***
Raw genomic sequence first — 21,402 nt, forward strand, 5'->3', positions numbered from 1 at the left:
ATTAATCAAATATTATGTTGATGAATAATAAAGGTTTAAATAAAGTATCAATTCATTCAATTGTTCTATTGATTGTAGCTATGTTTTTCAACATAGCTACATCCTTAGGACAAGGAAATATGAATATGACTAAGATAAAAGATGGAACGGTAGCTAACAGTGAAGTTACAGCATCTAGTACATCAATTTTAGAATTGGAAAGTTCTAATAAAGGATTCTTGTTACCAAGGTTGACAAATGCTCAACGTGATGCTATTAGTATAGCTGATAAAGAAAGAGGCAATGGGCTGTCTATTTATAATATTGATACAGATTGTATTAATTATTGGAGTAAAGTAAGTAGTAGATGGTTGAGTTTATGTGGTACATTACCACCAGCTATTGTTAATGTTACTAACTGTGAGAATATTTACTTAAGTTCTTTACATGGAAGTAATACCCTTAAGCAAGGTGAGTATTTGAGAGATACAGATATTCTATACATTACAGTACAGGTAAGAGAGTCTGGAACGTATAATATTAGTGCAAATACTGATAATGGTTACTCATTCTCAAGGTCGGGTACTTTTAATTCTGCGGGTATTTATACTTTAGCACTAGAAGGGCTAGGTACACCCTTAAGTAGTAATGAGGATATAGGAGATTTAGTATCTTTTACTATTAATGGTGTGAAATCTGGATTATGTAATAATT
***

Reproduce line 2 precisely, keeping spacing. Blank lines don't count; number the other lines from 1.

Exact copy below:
ATTAATCAAATATTATGTTGATGAATAATAAAGGTTTAAATAAAGTATCAATTCATTCAATTGTTCTATTGATTGTAGCTATGTTTTTCAACATAGCTACATCCTTAGGACAAGGAAATATGAATATGACTAAGATAAAAGATGGAACGGTAGCTAACAGTGAAGTTACAGCATCTAGTACATCAATTTTAGAATTGGAAAGTTCTAATAAAGGATTCTTGTTACCAAGGTTGACAAATGCTCAACGTGATGCTATTAGTATAGCTGATAAAGAAAGAGGCAATGGGCTGTCTATTTATAATATTGATACAGATTGTATTAATTATTGGAGTAAAGTAAGTAGTAGATGGTTGAGTTTATGTGGTACATTACCACCAGCTATTGTTAATGTTACTAACTGTGAGAATATTTACTTAAGTTCTTTACATGGAAGTAATACCCTTAAGCAAGGTGAGTATTTGAGAGATACAGATATTCTATACATTACAGTACAGGTAAGAGAGTCTGGAACGTATAATATTAGTGCAAATACTGATAATGGTTACTCATTCTCAAGGTCGGGTACTTTTAATTCTGCGGGTATTTATACTTTAGCACTAGAAGGGCTAGGTACACCCTTAAGTAGTAATGAGGATATAGGAGATTTAGTATCTTTTACTATTAATGGTGTGAAATCTGGATTATGTAATAATT